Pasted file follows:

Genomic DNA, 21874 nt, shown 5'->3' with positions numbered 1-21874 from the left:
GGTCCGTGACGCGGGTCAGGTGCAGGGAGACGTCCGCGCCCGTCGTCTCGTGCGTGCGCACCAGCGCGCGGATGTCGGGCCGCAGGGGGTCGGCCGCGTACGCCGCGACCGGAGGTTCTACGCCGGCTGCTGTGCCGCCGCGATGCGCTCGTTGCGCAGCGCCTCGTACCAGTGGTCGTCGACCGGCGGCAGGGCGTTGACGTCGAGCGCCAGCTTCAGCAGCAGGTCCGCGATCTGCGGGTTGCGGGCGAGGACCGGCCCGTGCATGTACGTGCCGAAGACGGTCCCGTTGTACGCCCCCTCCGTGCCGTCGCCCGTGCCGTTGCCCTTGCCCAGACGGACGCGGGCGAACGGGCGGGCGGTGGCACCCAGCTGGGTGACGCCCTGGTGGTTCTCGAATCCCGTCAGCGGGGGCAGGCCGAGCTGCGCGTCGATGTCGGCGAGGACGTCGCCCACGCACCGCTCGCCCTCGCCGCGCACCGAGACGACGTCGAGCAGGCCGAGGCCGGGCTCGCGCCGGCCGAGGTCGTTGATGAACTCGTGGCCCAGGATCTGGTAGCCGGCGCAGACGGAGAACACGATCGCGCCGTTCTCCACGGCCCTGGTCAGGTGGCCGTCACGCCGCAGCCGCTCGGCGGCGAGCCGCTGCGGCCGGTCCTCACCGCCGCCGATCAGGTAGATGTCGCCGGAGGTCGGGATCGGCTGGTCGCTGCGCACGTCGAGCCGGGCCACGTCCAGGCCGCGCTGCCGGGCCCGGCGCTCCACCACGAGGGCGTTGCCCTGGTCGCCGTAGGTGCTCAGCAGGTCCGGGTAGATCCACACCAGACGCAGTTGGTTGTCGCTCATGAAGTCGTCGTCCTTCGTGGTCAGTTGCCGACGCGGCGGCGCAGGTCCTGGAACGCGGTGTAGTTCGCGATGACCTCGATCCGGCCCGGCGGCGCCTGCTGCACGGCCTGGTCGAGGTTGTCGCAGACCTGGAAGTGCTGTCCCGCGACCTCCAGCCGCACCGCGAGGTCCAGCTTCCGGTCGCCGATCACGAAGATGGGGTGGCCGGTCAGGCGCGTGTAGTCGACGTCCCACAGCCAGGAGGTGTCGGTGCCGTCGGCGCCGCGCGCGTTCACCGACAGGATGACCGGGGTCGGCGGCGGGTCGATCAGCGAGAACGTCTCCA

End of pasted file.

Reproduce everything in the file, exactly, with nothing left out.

Genomic DNA, 21874 nt, shown 5'->3' with positions numbered 1-21874 from the left:
GGTCCGTGACGCGGGTCAGGTGCAGGGAGACGTCCGCGCCCGTCGTCTCGTGCGTGCGCACCAGCGCGCGGATGTCGGGCCGCAGGGGGTCGGCCGCGTACGCCGCGACCGGAGGTTCTACGCCGGCTGCTGTGCCGCCGCGATGCGCTCGTTGCGCAGCGCCTCGTACCAGTGGTCGTCGACCGGCGGCAGGGCGTTGACGTCGAGCGCCAGCTTCAGCAGCAGGTCCGCGATCTGCGGGTTGCGGGCGAGGACCGGCCCGTGCATGTACGTGCCGAAGACGGTCCCGTTGTACGCCCCCTCCGTGCCGTCGCCCGTGCCGTTGCCCTTGCCCAGACGGACGCGGGCGAACGGGCGGGCGGTGGCACCCAGCTGGGTGACGCCCTGGTGGTTCTCGAATCCCGTCAGCGGGGGCAGGCCGAGCTGCGCGTCGATGTCGGCGAGGACGTCGCCCACGCACCGCTCGCCCTCGCCGCGCACCGAGACGACGTCGAGCAGGCCGAGGCCGGGCTCGCGCCGGCCGAGGTCGTTGATGAACTCGTGGCCCAGGATCTGGTAGCCGGCGCAGACGGAGAACACGATCGCGCCGTTCTCCACGGCCCTGGTCAGGTGGCCGTCACGCCGCAGCCGCTCGGCGGCGAGCCGCTGCGGCCGGTCCTCACCGCCGCCGATCAGGTAGATGTCGCCGGAGGTCGGGATCGGCTGGTCGCTGCGCACGTCGAGCCGGGCCACGTCCAGGCCGCGCTGCCGGGCCCGGCGCTCCACCACGAGGGCGTTGCCCTGGTCGCCGTAGGTGCTCAGCAGGTCCGGGTAGATCCACACCAGACGCAGTTGGTTGTCGCTCATGAAGTCGTCGTCCTTCGTGGTCAGTTGCCGACGCGGCGGCGCAGGTCCTGGAACGCGGTGTAGTTCGCGATGACCTCGATCCGGCCCGGCGGCGCCTGCTGCACGGCCTGGTCGAGGTTGTCGCAGACCTGGAAGTGCTGTCCCGCGACCTCCAGCCGCACCGCGAGGTCCAGCTTCCGGTCGCCGATCACGAAGATGGGGTGGCCGGTCAGGCGCGTGTAGTCGACGTCCCACAGCCAGGAGGTGTCGGTGCCGTCGGCGCCGCGCGCGTTCACCGACAGGATGACCGGGGTCGGCGGCGGGTCGATCAGCGAGAACGTCTCCA